Back in February 9, 1895, a man by the name of William G. Morgan, who was the director of physical education at the YMCA in Holyoke, Massachusetts, created the beloved sport of volleyball – originally known as mintonette.
Morgan as the director of physical education, created exercise programs for the adult men that were members at the Y. He realized that some of the older participants were having troubles keeping up with basketball – which was created just a few years earlier by James Naismith – and because of this, Morgan decided to come up with an entirely new sport.
Years earlier, Morgan befriended Naismith, after being recruited to play football at the YMCA Training School, now known as Springfield College. After graduating from the school, Morgan accepted the position at the Holyoke YMCA, to begin devising the new sport.
“In search of an appropriate game, tennis occurred to me, but this required rackets, balls, and net and other equipment, so it was eliminated – but the idea of a net seemed a good one,” wrote Morgan. ” We raised it to a height of about 6 feet 6 inches from the ground, just above the head of an average man. We needed a ball; and among those we tried was a basketball bladder but this was too light and too slow. We therefore tried the basketball itself, which was too big and too heavy.”
With the dilemma at hand, Morgan asked A. G. Spalding & Bros to create a lighter ball, there the leather ball for mintonette was created in 1900.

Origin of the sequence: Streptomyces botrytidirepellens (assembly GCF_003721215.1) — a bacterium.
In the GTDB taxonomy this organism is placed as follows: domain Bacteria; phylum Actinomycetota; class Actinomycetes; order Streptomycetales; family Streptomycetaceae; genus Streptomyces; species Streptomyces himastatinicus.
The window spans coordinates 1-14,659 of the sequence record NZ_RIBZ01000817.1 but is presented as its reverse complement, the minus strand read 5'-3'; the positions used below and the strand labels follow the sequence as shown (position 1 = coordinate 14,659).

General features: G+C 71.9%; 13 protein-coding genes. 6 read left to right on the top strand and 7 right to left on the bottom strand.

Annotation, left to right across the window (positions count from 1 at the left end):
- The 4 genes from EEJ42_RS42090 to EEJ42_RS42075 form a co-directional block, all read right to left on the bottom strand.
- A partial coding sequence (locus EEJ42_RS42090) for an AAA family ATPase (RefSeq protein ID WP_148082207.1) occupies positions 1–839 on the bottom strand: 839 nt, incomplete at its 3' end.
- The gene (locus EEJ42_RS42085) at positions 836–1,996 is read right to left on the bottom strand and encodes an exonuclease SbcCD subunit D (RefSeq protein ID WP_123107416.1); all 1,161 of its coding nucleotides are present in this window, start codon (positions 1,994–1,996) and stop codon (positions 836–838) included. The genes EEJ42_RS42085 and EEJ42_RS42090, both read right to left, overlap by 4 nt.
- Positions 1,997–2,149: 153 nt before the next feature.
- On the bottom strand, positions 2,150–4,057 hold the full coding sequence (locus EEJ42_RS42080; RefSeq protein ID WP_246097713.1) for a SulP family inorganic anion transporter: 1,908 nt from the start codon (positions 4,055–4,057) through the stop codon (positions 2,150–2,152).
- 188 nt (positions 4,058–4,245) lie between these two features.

Volleyball was created to be a combination of basketball, baseball, tennis and handball.
The start of mintonette differed from what volleyball is today, in that it didn’t limit the number of players on the court or the amount of times the ball could be hit before having to go over the net. As it developed, the rules hashed out later on, when it debuted at Springfield College. Here is when the name of the game changed to volleyball, as the objective was to volley the ball back and forth over the net. Until 1952 the name was volley ball, until it was then condensed to just one word.
Soon after creation, the sport took way and spread internationally. The U.S. troops in Europe began to play at camps during World War I, boosting the popularity of the sport.
“It seems like a dream to me when I think of the origins of Volleyball and its development,” wrote Morgan. “I hope its usefulness will continue.”
Just 22 years after the death of its creator, volleyball was introduced into the 1964 Tokyo Olympic Games. The first winners at the Olympics were the Soviet Union for the men and Japan for the women.